I really think that APB failed because it wasn’t marketed correctly – or at all.  I’d like to think I keep fairly abreast of new MMO’s here at HarbingerZero.  I also read alot of blogs and I play alot of games.  But I only first heard of APB when the Keys to the City beta invites went out.  Up to that point, the game had pretty much been getting attention from console sites and former/current Grand Theft Auto junkies.  It also tried to label itself as a shooter.  All of these things attracted the wrong sort of crowd  for the game – the very people who could not appreciate what it brought to the table. 

But worst of all, the failure of APB means that from now on, it will be that much harder for a first time, or small, or independent developer to get backing for an MMO they want to make.  And it will be that much tougher for them to convince a player to shell out to play it, even if they do get the backing.

So whether or not you were/are and APB fan…take off your hat, put your hand on your heart, and offer a moment of silence.  Because the whole MMO genre will suffer from this.

Location, Location, Location

Yeah, that’s my symbol.  It took me awhile to figure out how to get it up there.  Maybe one day I’ll write up a guide on it.  Muhahaha…

Don't let the midrange Threat Rating fool you...I own this town.


What? I grafitti'd our headquarters, thats totally non-criminal...

APB: They Fight Crime!

“She was six feet of black dynamite. He was a short Hassidic Jew!”

~ Kentucky Fried Movie

Okay, well maybe it doesn’t quite describe our characters exactly, but we haven’t really fleshed out our backstories yet, so it will do for now.  Yep, last night the Combat Archeologist himself and I put our guns together and laid down the law in the land of APB.

This is not what it looks like, I swear...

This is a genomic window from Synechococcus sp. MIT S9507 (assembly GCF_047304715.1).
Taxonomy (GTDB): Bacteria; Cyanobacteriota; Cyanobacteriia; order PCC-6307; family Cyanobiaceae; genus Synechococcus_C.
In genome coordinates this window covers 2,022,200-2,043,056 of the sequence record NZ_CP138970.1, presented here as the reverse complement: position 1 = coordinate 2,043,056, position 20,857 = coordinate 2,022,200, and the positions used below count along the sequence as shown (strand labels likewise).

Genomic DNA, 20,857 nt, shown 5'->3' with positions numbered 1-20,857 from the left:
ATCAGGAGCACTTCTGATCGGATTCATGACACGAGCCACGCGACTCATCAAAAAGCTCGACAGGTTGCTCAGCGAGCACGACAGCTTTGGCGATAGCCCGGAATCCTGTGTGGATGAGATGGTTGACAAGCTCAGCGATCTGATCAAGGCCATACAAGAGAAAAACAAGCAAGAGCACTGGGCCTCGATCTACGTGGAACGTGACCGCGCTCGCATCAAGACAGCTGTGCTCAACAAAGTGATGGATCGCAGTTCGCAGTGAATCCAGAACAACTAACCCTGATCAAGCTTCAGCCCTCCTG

With the help of a little start up cash and a favor from the wrong side of the tracks, I started the game with a nice rifle, the NTEC-5 (an AK knockoff), which has rapidly become the go-to weapon for Enforcers and Criminals alike.  We won some and we lost some, but at the end of the night, we had a nice wad of cash and a few new achievements under our belt.  And a feeling of reinforcement around our initial impressions of the game.

It starts at the bottom, with the little things.  The first time we commandeered a car as Enforcers, the NPC got upset and started yelling about writing down our badge numbers.  You can imagine where the PC dialogue went from there…

Badges? We ain't got no badges. We don't need no badges. I don't have to show you any stinking badges.

Animations are fine-tuned, from fence hopping and ladder climbing, to watching your character actually *drive* inside the vehicle.   The pacing of the game is nice, with new unlocks coming from virtually every night of play.  Combat varies a good bit too.  At some points last night we were fighting probably 10 on 10 (or more) on missions as various teams came together, and other times it was 2 on 2.  Our one frustration was that some of the locations (the casino and the parking garage in the Financial District for exmaple) are tough nuts to crack, and so its hard to win missions that require VIP kills there, where you can stash the VIP and force suicidal assults into a well laid out killzone.  But even the, the game moves fast enough and missions are varied enough, that you try your best, collect your cash reward (yep, you get money even when you lose), and move on to the next thing.